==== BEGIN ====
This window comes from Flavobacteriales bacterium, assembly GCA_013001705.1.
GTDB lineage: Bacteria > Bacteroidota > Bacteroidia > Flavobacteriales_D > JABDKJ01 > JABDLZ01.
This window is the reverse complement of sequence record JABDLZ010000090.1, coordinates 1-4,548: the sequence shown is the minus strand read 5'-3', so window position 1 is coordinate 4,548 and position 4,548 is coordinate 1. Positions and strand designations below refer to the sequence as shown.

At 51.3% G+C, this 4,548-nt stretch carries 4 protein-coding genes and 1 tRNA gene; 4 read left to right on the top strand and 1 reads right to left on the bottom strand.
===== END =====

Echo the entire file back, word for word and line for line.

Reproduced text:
This window comes from Flavobacteriales bacterium, assembly GCA_013001705.1.
GTDB lineage: Bacteria > Bacteroidota > Bacteroidia > Flavobacteriales_D > JABDKJ01 > JABDLZ01.
This window is the reverse complement of sequence record JABDLZ010000090.1, coordinates 1-4,548: the sequence shown is the minus strand read 5'-3', so window position 1 is coordinate 4,548 and position 4,548 is coordinate 1. Positions and strand designations below refer to the sequence as shown.

At 51.3% G+C, this 4,548-nt stretch carries 4 protein-coding genes and 1 tRNA gene; 4 read left to right on the top strand and 1 reads right to left on the bottom strand.